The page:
What is x in function(x)?


#1


I'm on "7. Search for a friend". For some time I had an error, and I found out what caused the error, but I don't understand why it doesn't work in the first place.

The first code doesn't work, but the second does. I can put anything into function(x) except for "friends". Why is that? In the previous exercise, when making a list, friends was acceptable inside "function(x)", but not in the search part. What's the difference?


    for (var x in friends) {
        if(friends[x].firstName === "Steve") {
            console.log(friends[x]);
            return friends[x];
        } else {
            console.log("No match!");
        }
    }
};

versus....

var search = function (name) {
    for (var x in friends) {
        if(friends[x].firstName === "Steve") {
            console.log(friends[x]);
            return friends[x];
        } else {
            console.log("No match!");
        }
    }
};



#2

@madipaolo2,

the FUNCTION talk

var myFunc = function( param1, param2) {
       //Begin of  anonymous FUNCTION-BODY
       //VARIABLE -myFunc- has an -anonymous function- assigned
       //this -anonymous function- has 2 PARAMETERS param1 and param2
       //param1 and param2 PARAMETERS are used 
       //as -local- VARIABLES throughout the FUNCTION-BODY

      console.log( param1 + " and " + param2 ) ;

      //End of anonymous FUNCTION-BODY
};

If you want to call/execute the anonymous function
you will have to add a pair of parentheses to the variable myFunc
like
myFunc();
As the anonymous function was defined
as having 2 parameters
you have to provide 2 arguments
in our case 2 string VALUES "Alena" and "Lauren"
like
myFunc("Alena","Lauren");

some quotes from the outer-world:

**argument is the value/variable/reference being passed in,
parameter is the receiving variable used within the function/block**

OR

**"parameters" are called "formal parameters",
while "arguments" are called "actual parameters".**

+++++++++++++++++++++++++++++++++++++++++++++++++++++++++++++++++

function with 1 parameter using return-statement

var myFunction = function( param1 ) {
       //Begin of FUNCTION-BODY
       //myFunction =function= has 1 PARAMETER param1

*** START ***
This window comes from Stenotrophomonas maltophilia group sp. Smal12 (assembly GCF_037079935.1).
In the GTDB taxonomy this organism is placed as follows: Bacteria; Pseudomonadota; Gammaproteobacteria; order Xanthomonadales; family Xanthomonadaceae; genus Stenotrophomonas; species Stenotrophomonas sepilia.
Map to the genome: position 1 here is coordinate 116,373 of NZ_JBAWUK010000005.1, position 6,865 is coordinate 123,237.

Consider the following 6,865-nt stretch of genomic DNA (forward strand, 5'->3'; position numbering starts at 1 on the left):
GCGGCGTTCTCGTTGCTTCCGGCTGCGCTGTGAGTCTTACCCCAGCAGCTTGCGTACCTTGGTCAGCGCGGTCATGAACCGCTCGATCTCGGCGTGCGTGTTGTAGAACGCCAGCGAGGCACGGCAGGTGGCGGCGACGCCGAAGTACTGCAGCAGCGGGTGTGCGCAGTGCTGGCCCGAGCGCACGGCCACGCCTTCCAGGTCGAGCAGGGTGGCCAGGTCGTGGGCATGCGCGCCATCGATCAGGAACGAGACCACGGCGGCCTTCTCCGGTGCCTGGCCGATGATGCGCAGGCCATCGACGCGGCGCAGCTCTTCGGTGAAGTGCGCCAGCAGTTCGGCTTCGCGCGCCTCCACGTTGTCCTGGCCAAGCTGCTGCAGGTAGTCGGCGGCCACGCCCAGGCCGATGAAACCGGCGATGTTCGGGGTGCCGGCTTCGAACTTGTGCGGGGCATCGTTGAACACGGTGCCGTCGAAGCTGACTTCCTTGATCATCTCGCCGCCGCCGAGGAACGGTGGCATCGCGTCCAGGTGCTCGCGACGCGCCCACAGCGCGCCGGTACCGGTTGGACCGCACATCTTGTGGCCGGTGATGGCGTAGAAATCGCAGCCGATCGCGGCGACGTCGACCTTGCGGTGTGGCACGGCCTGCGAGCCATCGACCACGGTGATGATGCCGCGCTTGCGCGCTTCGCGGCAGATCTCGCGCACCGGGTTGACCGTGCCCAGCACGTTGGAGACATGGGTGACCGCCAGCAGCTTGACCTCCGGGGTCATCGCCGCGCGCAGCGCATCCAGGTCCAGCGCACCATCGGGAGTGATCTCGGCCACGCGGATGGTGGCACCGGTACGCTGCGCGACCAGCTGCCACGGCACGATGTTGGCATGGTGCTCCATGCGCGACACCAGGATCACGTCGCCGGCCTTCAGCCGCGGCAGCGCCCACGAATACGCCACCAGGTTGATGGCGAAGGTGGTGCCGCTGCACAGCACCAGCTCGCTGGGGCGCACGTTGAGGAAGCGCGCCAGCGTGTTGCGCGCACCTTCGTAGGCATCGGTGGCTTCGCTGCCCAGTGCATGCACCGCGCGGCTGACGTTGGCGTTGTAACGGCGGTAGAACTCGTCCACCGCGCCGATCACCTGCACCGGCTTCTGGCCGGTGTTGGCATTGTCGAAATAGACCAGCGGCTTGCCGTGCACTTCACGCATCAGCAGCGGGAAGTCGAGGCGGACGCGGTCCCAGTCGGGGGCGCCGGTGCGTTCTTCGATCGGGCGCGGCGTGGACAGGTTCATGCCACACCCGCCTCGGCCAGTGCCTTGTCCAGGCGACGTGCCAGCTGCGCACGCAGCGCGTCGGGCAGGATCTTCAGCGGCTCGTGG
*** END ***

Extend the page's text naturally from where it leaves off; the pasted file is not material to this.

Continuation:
//this param1 PARAMETER is used as a -local- VARIABLE
       //throughout the FUNCTION-BODY

      return param1;

      //End of FUNCTION-BODY
      };

you have defined a myFunction function
which takes 1 parameter param1
this param1 parameter is used
as a variable throughout the FUNCTION-BODY.

If you want to call/execute this myFunction function
and this myFunction function was defined
as having 1 parameter param1
you will have to provide 1 argument
in our case a "number VALUE" 4
myFunction( 4 );

some quotes from the outer-world:

**argument is the value/variable/reference being passed in,
parameter is the receiving variable used within the function/block**

OR

**"parameters" are called "formal parameters",
while "arguments" are called "actual parameters".**

============================================

As you are using the return-statement in your myFunction function
you will only get a return-value no-display.
You can however capture this return-value in a variable
and then use the console.log()-method to do a display.

var theResult = myFunction( 4 );
console.log( theResult );

OR directly

console.log( myFunction( 4 ) );

#3

@madipaolo2,

var search = function (name) {
    //you have used =name= as PARAMETER
    // =name= PARAMETER is used as =local= VARIABLE
    for (var x in friends) {
        // here you reach out to the =global= VARIABLE =friends=
        // =friends= VARIABLE was defined OUTSIDE of the function-scope
        if(friends[x].firstName === name) {
            //here you wanted to compare the =firstName= PROPERTY-VALUE
            //with the =name= VARIABLE 
            console.log(friends[x]);
            return friends[x];
        }
        //imagine you would have a data-collection of 100 friends
        // you would get 60 "No match!" 
        //else {
        //    console.log("No match!");
        //}
    }
   //if you reach this line
   // you did not encounter the =return= statement
   // thus you would have not found any matching friends
   console.log("No match!");
};

Now if you call the search =function=
you will have to provide an argument
like
search("Steve")


#4

Beautiful. That was all extremely helpful. I feel like I understand functions a lot more now. The definitions of parameters and arguments finally clicked for me too. Thank you.


#5

@madipaolo2
Then also read
the discussion about 2 possible definition type's of a function

http://stackoverflow.com/questions/336859/var-functionname-function-vs-function-functionname?rq=1


#6

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